In this edition of “Sounds Right to Me,” Emily and Megan compare notes on what the best birds are.
Megan: I am historically not very fond of many animals and have a very small and specific list of the animals that I can tolerate. Birds really aren’t on this list! Their darting movements make me nervous and I don’t love that they can fly and I can’t. Most of them have sharp little beaks and beady eyes, and I am fairly certain that they would kill me if only given the chance. However, there are a few birds that I find to be acceptable, if only because I believe that I could train them to do my bidding.
Emily: Once again, we arrive at the same conclusion from opposite sides—Despite enjoying nearly every animal on Earth more than the company of pretty much any human alive, I believe that birds are untrainable miniaturized dinosaurs with razor toes and murderous hearts. When I was eight years old a pack of roving Canada geese attacked me in Branson, Missouri, for a piece of bread I was holding, and I can still feel their nightmarish black beaks, blunt but aggressive, bruising the insides of my arms as I futilely flailed, desperate and unsuccessful against that thrashing wall of feathers. The few birds upon which I do not actively wish extinction seem kind, generous, and unlikely to ambush a child for less than a gram of carbohydrates.
Megan: The cassowary is an enormous, flightless bird that looks like it’s wearing a hat, and has probably done its fair share of nefarious deeds in its past. Normally, I would be scared of this bird, which looks like an ostrich and a turkey had a baby, but the foolish part of me believes we could be friends.
Emily: Counterpoint: This bird looks like a sexual predator from a Yeats poem.
Another murder bird, the harpy eagle, scares the living shit out of me because in some lights, it looks like a human being. However, that’s a feature and not a bug, because this thing is extremely intimidating, very beautiful, and would certainly kill me in the night if I asked—and it would probably peck an enemy in the butt if I requested that, too. Good bird! Sweet baby.
Emily: Counterpoint: This bird’s eyes look like tunnels to hell.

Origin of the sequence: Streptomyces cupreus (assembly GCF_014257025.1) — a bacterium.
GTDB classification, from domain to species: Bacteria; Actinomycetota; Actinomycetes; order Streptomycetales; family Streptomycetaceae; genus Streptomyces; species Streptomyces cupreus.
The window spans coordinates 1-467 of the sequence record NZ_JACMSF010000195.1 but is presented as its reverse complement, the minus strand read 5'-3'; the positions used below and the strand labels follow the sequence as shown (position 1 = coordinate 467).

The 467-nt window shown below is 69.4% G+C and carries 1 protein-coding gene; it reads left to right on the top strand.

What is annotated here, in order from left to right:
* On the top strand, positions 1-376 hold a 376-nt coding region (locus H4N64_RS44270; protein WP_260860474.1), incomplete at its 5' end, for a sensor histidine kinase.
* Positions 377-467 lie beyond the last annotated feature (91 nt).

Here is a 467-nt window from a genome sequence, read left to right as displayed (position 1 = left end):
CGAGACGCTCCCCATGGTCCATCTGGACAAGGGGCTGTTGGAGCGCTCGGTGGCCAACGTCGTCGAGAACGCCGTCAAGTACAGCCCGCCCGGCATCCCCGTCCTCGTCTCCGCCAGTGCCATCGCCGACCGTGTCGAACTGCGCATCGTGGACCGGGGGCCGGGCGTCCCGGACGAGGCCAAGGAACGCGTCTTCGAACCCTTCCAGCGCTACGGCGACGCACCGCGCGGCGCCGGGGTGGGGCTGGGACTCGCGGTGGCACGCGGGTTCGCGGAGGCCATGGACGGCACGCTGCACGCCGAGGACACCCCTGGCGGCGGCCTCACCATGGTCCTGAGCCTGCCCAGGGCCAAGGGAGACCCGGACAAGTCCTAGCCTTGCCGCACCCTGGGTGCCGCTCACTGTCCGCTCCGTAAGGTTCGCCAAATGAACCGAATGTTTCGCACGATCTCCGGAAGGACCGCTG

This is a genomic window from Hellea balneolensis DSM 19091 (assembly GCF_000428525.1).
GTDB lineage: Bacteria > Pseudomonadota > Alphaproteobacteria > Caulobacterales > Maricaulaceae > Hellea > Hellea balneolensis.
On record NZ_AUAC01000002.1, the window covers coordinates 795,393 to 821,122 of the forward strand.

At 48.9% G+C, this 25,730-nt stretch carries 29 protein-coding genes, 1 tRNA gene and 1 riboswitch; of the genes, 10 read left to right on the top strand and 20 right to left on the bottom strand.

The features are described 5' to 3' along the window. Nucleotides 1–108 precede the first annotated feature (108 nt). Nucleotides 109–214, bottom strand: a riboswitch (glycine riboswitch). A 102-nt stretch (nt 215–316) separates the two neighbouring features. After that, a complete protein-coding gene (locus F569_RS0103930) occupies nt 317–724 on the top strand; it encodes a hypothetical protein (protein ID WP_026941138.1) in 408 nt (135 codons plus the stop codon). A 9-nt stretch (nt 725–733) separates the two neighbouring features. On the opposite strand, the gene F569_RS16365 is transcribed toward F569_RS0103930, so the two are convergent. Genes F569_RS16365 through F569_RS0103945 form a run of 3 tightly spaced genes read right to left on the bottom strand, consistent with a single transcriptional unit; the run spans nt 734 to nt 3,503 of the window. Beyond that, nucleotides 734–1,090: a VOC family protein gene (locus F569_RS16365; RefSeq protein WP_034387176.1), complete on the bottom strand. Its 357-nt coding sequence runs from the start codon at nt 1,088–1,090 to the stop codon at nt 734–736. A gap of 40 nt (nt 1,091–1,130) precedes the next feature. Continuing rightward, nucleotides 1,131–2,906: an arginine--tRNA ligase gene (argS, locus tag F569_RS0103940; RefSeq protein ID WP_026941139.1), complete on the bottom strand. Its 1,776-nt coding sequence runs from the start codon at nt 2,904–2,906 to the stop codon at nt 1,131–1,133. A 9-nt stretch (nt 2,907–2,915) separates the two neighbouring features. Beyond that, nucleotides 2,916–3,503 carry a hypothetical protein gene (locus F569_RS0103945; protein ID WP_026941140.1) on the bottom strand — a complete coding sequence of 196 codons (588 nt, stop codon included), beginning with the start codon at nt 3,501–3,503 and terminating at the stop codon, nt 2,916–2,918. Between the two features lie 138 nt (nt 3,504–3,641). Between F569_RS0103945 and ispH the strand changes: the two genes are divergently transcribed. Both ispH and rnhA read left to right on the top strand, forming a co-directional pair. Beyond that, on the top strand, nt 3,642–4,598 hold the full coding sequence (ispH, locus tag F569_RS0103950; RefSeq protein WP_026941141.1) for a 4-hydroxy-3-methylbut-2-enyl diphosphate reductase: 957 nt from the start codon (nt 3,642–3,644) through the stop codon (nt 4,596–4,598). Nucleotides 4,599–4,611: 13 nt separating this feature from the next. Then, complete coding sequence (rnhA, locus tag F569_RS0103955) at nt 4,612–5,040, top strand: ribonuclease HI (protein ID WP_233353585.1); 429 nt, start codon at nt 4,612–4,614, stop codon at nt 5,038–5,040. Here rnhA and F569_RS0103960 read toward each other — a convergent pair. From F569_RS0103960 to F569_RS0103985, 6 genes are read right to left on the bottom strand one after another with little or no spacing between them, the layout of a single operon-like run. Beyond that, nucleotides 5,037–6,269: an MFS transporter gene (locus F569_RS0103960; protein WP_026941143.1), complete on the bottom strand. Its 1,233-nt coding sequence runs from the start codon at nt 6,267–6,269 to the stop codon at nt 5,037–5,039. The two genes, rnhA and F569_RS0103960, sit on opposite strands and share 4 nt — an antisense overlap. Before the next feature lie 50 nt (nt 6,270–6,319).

The shoebill stork is essentially a dinosaur, which would normally frighten me, but in the imagined scenario I’ve created, it soothes, instead. Sure, a shoebill stork would kill me if I wasn’t looking. To be clear, all of these birds would—let’s be real, you cannot trust a bird! But taming the shoebill and getting it to do my bidding, whether it be walking to the good deli to get me some Quadrattini and a bottle of seltzer, or swallowing whole the squirrel that terrorizes the cats from the roof, would be a dream. Per my research, these birds can reach up to 5 feet tall, which means I could saddle this fucker and ride it to the park for its daily constitutional.
Emily: Counterpoint: This bird’s eyes look like the last thing you see before you become just a forearm for Laura Dern to find in the generator room.
The other two birds are pedestrian but deserve mention: penguins are pure and good, and though they likely smell very strongly of fish, I would love to strap two to my feet and ride them like little skis across Antarctica. If this is not what they preferred, I’d be content with tossing them oily sardines from a bucket and telling them I love them. Flamingos are pink—pink!—and walk with both trepidation and purpose. What’s not to love?
Emily: Penguins and flamingos are our two overlap birds. I like to imagine penguins and flamingos at a little mixer, all dressed up in tuxedos and ball gowns. The flamingos would take dainty bites of pink shrimp off waiters’ trays, while penguins gulp down whole fish, staining their little white tummies and then looking rightfully sheepish. These are cartoon birds is my point and pose no threat.
Another cartoonish, albeit genetically confused, bird-type animal is the duck-billed platypus, which is part bird, part mammal, and part reptile. All the best parts if you ask me: no gross bloody childbirth, lovely silken fur, powerful beaver’s tail, and just a hint of deadly poison. Platypus is the animal we all would be if evolution were fair.
Unlike the genetically superior platypus, the kakapo is one of nature’s losers and disliking it just seems mean. The only parrot that can’t fly, the kakapo must climb trees, where it sleeps all day and wanders in search of snacks at night. Meanwhile, its oversized beak and rumpled feathers give the poor animal the disheveled appearance of wearing a more stately bird’s hand-me-downs. I am kakapo. Kakapo is me.
My final choice is the silkie chicken, perhaps an odd one since, several times a year since I was about 12, I have a dream in which a rooster attacks me, and I must beat it to death with a stick. I do not always win. But the silkie chicken is basically an oddly shaped Pekinese wearing its closest guess at a bird costume. Regal yet ridiculous, the silkie is the toy breed of the bird world and anyone who dislikes it is a bigger monster than pretty much all other birds.
Megan: Compelling arguments! But I’m not convinced. Readers, your time is now.